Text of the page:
On a slightly different note, I’ve been finding myself resisting starting certain things for the fear of lacking originality or function. But, some wisdom I’ve been hearing is to recognize that I am unique and so is everyone else. If someone doesn’t appreciate the project I did, I did it for myself, which is not a bad thing at all. Sometimes following a feeling or thought that comes up in say, meditation, can be productive. Also, realizing that the act of allowing doesn’t always mean that you’re indulgent, but in fact can keep you on track in a more sustainable way. It’s about finding the balance between yielding and being firm. It’s about enduring, lasting like a tree that has gone through many storms.

The Books


Much of my inspiration comes from music. For my latest yoga class, I was inspired by a band that I’ve come to love in the past couple months. They’re called The Books. They often have clever song titles and some silly dialogue in their music that makes me smile. The overall theme I’ve found is that they primarily use samples in a creative way. Sometimes the samples are from everyday dialogue or from a profound speech or maybe even from some random television show. When I am able to truly tune in to the words, I am usually always left with a sense of awe or enlightenment. I think that it’s because they have the ability to highlight the mundane and make it into something extraordinary. When I was studying photography, we had an assignment to go out and shoot pictures of something commonplace and find a way to make it look interesting in a photograph (the photo above was from that assignment). This is what The Books do, but in audio form.

The way they approach making music is with sense of play. In some of their songs, they delve into topics of the human condition and our strive for knowledge and understanding. As a whole, it seems that they have a curiosity for life, but figure that we’ll never quite know all the answers, so why not have fun? It is the attitude of Open to Grace, the first principle of alignment in yoga. Otherwise known as “the beginner’s mind”, open to whatever happens, full of awe, unbiased, non-judging.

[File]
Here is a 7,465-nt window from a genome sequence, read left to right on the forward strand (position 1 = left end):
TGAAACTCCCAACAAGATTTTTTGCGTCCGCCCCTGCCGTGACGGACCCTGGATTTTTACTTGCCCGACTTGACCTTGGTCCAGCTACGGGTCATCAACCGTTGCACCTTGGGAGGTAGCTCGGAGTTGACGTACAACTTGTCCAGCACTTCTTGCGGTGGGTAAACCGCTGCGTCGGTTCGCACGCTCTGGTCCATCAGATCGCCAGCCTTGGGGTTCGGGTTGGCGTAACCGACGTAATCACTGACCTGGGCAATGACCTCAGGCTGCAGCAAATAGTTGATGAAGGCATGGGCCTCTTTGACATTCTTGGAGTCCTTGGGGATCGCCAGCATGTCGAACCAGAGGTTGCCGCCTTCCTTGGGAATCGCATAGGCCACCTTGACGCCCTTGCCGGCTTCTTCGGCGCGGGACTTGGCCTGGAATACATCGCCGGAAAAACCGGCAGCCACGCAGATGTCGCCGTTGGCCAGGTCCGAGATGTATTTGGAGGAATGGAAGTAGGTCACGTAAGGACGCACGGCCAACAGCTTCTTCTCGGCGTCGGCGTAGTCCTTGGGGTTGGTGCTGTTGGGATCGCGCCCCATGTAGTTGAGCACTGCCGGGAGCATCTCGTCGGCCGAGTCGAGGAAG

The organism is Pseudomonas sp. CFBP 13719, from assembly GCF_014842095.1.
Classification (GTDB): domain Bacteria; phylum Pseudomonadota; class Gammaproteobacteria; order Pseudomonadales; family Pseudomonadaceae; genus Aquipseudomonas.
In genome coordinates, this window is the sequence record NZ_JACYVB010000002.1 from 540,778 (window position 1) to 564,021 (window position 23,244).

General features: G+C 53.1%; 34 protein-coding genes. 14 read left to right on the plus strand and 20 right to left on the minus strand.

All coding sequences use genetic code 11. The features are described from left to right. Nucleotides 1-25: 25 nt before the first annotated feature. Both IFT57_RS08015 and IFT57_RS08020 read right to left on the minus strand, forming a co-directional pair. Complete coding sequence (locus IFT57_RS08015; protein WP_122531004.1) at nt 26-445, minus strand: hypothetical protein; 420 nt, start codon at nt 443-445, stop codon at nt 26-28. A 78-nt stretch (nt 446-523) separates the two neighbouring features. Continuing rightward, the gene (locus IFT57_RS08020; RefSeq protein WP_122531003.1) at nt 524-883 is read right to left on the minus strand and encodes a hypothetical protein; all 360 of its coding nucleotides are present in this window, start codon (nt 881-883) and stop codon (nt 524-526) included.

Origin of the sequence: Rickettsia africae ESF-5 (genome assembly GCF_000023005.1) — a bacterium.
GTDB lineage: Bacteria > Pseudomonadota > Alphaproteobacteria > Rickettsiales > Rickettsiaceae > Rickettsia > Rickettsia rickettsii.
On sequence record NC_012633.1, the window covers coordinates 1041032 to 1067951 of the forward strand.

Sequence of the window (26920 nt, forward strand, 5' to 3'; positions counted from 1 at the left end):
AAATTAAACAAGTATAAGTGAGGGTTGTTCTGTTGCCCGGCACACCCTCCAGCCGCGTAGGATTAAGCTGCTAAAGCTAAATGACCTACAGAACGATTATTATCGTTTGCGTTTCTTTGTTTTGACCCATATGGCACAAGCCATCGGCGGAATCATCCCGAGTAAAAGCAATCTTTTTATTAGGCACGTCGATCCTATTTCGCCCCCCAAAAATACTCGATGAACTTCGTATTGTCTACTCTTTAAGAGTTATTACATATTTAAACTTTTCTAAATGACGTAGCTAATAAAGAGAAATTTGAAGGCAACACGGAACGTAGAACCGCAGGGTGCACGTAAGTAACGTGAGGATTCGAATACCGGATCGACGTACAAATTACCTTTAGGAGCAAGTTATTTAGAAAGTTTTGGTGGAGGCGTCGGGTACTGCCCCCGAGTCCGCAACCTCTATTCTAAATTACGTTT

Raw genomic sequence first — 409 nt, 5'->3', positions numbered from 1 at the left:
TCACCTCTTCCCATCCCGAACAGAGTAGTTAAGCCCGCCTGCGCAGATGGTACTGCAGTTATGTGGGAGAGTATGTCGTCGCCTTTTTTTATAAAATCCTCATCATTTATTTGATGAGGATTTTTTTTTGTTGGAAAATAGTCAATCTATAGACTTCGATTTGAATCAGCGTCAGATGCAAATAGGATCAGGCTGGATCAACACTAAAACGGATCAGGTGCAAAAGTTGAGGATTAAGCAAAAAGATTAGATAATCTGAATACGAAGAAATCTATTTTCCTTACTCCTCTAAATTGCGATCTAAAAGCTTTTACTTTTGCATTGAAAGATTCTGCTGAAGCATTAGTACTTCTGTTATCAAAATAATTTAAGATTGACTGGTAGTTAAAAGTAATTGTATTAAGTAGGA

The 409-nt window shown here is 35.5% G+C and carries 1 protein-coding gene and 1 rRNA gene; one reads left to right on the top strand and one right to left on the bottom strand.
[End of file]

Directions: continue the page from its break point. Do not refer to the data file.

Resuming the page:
This theme was quite fitting for the month of January, the start of a new year. Fresh year, fresh eyes. The winter can be so dreary, heavy, and sometimes uninspiring, but not with a “beginner’s mind”. For my class, I wanted to focus on many poses that may be overlooked in a general class. There can be a sense of appreciation for a typical sun salutation when you do it over again many times in a row and get an embodied understanding of it’s effects. Or to hold plank and notice how proper alignment makes a huge difference. Or just to experiment with a different version of downward dog. I also wanted to emphasize an open chest and breath, allowing for a sort of “cleansing” and openness.

I would recommend any of The Books’ music, but a fair example of what I have explained may be in their song “Take Time”. One of my all time favorites is “Smells Like Content”.

Hello December

fullsizeoutput_10feLately, I’ve been set on figuring out my long term goals and finding what I really want to do. Don’t get me wrong, yoga will be a constant. But, what else? I have found some passions that have also stayed constant: love of nature and helping with a worthy cause. I have applied to a few positions that fit both of those interests and haven’t heard back yet. I’m patient.

From what I have learned from the Native American Four Directions is that North correlates with Winter. North/Winter are a part of the cycle where we come inside, share with friends and those who support us, connect back to the basics, feel the firm foundation of the earth, give gratitude for the fullness of the present, and honor those who created who we are right now. I always think of an image of bare trees in winter and how they bring their energy inside. Their branches reach upward and their roots continue downward, sturdy in the earth. Perhaps they are also a little like The Giving Tree, selflessly providing parts of themselves for the benefit of others (firewood).

So, here I am trying to keep North/Winter in mind. I will cherish what and whom I have in my life, write gratitudes everyday, and hope for the best. The yoga I share this month in class will have North/Winter intentions and I hope that I will be able to be grounded and thankful with my students.

Also, one of my teachers at Yoga Union in Portland is a music genius. Chris Calarco always creates the best playlists for class. I recently got to see his Spotify. If you’re interested, here’s his December playlist: